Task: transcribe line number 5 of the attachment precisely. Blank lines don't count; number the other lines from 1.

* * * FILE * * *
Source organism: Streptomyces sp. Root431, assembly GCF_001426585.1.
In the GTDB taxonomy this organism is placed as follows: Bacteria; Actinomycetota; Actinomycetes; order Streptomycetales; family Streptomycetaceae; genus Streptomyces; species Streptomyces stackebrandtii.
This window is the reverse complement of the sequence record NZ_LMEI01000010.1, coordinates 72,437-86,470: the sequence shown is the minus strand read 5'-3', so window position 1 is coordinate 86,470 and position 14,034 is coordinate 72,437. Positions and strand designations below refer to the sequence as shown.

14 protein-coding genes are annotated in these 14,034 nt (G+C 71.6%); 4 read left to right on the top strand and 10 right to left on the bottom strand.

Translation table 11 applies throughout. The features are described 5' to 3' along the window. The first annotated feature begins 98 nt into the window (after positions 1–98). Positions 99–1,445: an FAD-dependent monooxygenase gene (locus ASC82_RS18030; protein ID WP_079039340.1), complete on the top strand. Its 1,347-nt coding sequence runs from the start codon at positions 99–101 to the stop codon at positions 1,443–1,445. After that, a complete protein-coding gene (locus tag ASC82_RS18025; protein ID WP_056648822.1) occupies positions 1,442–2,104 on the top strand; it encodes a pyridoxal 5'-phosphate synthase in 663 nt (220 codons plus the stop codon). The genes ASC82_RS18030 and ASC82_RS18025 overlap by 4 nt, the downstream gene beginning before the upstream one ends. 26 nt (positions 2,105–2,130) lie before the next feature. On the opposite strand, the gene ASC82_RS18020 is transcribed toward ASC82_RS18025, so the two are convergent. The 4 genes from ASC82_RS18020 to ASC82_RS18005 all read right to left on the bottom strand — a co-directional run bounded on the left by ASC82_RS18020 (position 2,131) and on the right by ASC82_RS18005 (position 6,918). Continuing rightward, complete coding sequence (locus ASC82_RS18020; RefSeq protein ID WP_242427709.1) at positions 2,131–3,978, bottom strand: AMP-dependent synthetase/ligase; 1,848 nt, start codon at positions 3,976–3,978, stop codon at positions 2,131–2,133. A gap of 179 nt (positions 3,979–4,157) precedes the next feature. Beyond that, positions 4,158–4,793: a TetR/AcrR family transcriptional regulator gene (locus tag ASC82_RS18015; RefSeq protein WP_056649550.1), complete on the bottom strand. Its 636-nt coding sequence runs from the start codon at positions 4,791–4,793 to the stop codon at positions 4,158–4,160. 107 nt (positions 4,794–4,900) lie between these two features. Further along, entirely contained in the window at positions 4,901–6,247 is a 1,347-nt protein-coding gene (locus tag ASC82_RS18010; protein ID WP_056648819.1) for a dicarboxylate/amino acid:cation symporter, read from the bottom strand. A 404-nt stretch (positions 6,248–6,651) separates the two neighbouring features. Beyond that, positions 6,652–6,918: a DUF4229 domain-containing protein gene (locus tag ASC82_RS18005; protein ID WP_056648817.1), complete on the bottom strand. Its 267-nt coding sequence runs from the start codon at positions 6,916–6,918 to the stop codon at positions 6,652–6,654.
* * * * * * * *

Translation table 11 applies throughout. The features are described 5' to 3' along the window. The first annotated feature begins 98 nt into the window (after positions 1–98). Positions 99–1,445: an FAD-dependent monooxygenase gene (locus ASC82_RS18030; protein ID WP_079039340.1), complete on the top strand. Its 1,347-nt coding sequence runs from the start codon at positions 99–101 to the stop codon at positions 1,443–1,445. After that, a complete protein-coding gene (locus tag ASC82_RS18025; protein ID WP_056648822.1) occupies positions 1,442–2,104 on the top strand; it encodes a pyridoxal 5'-phosphate synthase in 663 nt (220 codons plus the stop codon). The genes ASC82_RS18030 and ASC82_RS18025 overlap by 4 nt, the downstream gene beginning before the upstream one ends. 26 nt (positions 2,105–2,130) lie before the next feature. On the opposite strand, the gene ASC82_RS18020 is transcribed toward ASC82_RS18025, so the two are convergent. The 4 genes from ASC82_RS18020 to ASC82_RS18005 all read right to left on the bottom strand — a co-directional run bounded on the left by ASC82_RS18020 (position 2,131) and on the right by ASC82_RS18005 (position 6,918). Continuing rightward, complete coding sequence (locus ASC82_RS18020; RefSeq protein ID WP_242427709.1) at positions 2,131–3,978, bottom strand: AMP-dependent synthetase/ligase; 1,848 nt, start codon at positions 3,976–3,978, stop codon at positions 2,131–2,133. A gap of 179 nt (positions 3,979–4,157) precedes the next feature. Beyond that, positions 4,158–4,793: a TetR/AcrR family transcriptional regulator gene (locus tag ASC82_RS18015; RefSeq protein WP_056649550.1), complete on the bottom strand. Its 636-nt coding sequence runs from the start codon at positions 4,791–4,793 to the stop codon at positions 4,158–4,160. 107 nt (positions 4,794–4,900) lie between these two features. Further along, entirely contained in the window at positions 4,901–6,247 is a 1,347-nt protein-coding gene (locus tag ASC82_RS18010; protein ID WP_056648819.1) for a dicarboxylate/amino acid:cation symporter, read from the bottom strand. A 404-nt stretch (positions 6,248–6,651) separates the two neighbouring features. Beyond that, positions 6,652–6,918: a DUF4229 domain-containing protein gene (locus tag ASC82_RS18005; protein ID WP_056648817.1), complete on the bottom strand. Its 267-nt coding sequence runs from the start codon at positions 6,916–6,918 to the stop codon at positions 6,652–6,654.